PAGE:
On April 11, the Daily Business Review reported on a judge's ruling in an ongoing case involving a pregnant employee's allegation of FMLA discrimination. In the article, Miami Partner Robin Taylor Symons explained that the case is in an early stage and the ruling only has the effect of allowing one challenged count to move forward; that count relates to an employee requesting FMLA leave before the employee becomes eligible. Robin further noted, "It doesn't wind the clock back and restart the clock in terms of eligibility, but it does impact the employee-employer relationship."
The plaintiff in the case, Alissa Cellucci, worked for five months at Nova Southeastern University when she learned she was pregnant in November 2009. She would have been qualified to take FMLA leave on her due date, but was short of the school's required 1,250 hours of employment at the time she told her supervisors of her plans to take leave. She was terminated in February 2010. She alleges that she was wrongfully terminated because she told her superiors of plans to take maternity leave under FMLA.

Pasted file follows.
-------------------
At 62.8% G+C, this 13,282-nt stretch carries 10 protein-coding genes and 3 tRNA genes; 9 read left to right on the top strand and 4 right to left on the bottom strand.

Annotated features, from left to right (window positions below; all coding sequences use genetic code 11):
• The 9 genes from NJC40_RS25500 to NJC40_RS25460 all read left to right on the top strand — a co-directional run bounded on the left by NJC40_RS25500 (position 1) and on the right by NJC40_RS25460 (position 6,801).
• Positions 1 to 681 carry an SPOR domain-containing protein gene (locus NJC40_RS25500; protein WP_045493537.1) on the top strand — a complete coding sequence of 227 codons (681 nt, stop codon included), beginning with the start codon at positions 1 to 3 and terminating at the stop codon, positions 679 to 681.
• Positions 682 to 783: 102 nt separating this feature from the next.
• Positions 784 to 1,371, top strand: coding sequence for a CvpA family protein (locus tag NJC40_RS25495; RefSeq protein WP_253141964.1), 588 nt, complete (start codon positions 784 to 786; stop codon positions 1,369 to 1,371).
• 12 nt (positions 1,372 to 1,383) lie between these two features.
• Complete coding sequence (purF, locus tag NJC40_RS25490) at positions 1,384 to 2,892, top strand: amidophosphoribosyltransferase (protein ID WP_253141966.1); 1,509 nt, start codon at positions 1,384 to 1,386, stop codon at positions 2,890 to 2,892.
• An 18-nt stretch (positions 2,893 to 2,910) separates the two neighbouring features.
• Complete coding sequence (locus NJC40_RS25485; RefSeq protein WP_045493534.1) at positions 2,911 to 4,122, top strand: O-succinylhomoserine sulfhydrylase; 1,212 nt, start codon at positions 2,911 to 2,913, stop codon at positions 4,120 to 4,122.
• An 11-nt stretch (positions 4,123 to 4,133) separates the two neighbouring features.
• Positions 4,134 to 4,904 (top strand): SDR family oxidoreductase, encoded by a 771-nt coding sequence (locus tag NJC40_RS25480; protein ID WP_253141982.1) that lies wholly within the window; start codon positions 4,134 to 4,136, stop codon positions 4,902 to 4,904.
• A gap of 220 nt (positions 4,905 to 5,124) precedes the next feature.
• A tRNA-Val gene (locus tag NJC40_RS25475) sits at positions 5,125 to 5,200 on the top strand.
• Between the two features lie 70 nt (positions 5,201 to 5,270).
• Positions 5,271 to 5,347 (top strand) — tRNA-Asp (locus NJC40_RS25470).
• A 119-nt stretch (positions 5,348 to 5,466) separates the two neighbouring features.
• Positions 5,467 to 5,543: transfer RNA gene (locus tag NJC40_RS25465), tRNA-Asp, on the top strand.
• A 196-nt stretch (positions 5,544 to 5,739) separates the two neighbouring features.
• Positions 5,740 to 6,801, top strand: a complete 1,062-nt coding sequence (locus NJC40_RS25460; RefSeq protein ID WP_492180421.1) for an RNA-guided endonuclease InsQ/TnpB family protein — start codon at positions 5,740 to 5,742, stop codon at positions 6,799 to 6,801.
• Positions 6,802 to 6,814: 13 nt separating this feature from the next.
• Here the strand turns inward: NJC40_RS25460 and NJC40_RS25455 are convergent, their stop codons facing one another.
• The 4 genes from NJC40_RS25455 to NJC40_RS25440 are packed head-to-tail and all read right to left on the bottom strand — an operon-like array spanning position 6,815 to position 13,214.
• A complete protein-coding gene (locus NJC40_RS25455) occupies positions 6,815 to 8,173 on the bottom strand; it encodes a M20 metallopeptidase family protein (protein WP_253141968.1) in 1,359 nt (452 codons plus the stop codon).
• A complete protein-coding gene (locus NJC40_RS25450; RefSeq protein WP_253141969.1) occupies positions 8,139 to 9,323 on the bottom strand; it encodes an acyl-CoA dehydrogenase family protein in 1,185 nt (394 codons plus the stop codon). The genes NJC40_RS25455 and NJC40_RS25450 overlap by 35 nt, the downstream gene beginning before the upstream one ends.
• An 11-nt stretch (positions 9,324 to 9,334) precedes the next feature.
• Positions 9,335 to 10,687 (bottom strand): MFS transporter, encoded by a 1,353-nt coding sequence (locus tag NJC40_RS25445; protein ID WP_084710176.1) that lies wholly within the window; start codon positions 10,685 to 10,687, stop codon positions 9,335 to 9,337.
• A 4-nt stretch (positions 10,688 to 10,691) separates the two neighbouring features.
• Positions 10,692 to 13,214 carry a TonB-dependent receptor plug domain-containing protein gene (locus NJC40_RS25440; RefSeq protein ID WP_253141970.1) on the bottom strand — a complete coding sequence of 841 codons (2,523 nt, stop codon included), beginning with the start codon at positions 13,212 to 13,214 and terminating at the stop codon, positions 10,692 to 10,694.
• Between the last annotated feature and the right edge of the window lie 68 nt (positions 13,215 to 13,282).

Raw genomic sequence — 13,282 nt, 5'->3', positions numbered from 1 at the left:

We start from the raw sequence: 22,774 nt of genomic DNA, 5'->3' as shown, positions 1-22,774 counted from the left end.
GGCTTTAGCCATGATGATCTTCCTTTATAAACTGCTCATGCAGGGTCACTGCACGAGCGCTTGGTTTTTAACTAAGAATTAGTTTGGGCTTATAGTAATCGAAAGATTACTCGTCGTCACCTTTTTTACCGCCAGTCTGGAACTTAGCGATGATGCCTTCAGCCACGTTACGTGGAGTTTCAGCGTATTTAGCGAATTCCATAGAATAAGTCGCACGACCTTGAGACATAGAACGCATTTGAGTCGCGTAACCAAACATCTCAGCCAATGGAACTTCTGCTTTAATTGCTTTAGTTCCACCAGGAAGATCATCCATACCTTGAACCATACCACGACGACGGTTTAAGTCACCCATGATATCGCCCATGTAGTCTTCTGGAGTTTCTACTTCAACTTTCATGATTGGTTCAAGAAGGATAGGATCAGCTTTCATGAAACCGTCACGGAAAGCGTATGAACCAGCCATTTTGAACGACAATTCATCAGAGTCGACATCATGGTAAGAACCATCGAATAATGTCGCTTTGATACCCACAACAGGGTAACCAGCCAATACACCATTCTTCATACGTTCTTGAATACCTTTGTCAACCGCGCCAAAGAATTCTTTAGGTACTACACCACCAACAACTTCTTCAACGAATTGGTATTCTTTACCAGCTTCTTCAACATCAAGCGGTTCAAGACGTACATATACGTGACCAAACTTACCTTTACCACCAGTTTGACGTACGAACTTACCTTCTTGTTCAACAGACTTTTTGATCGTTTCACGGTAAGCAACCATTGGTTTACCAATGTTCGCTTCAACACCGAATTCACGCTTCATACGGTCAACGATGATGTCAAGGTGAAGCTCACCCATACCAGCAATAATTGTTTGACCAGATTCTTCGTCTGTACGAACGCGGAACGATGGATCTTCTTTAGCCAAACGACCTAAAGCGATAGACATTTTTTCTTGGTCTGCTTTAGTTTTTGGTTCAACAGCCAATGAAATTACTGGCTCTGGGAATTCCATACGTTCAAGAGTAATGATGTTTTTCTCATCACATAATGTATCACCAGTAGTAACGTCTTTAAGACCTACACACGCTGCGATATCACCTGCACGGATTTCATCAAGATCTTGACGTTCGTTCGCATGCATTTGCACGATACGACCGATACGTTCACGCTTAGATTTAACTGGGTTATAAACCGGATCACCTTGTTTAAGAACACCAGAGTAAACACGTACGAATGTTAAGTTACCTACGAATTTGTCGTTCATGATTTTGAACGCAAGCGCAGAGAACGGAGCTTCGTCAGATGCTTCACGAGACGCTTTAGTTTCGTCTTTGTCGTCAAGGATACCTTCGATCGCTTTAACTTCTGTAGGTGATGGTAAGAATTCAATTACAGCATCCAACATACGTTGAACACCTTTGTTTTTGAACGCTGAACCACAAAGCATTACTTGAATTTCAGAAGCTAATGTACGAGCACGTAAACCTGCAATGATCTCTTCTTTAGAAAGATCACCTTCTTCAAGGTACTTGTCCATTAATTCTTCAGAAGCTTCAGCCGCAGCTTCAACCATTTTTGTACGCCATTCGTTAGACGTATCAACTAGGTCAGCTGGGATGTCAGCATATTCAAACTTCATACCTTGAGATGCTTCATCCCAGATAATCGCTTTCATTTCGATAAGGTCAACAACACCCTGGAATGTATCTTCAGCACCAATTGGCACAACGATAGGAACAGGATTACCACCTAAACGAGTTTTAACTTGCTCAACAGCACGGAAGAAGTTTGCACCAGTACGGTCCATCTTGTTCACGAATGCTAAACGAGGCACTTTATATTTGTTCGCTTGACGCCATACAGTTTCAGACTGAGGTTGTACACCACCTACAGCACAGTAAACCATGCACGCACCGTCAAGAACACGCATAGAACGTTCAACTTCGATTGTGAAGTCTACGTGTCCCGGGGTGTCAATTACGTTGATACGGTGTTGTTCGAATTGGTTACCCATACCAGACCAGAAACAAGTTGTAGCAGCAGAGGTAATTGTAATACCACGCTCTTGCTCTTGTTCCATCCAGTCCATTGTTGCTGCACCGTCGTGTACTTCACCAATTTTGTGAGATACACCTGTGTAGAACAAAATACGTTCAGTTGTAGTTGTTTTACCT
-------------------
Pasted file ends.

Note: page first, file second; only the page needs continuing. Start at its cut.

The U.S. District Court judge's March 25 ruling denied Nova's motion dismiss the case stating it made no sense to "require employees to give notice but not affording the protection for this assertion of their rights under the statute." Nova filed the motion to dismiss on the grounds Cellucci had invoked her right to take leave before she was eligible for leave.
Click here to read the complete article.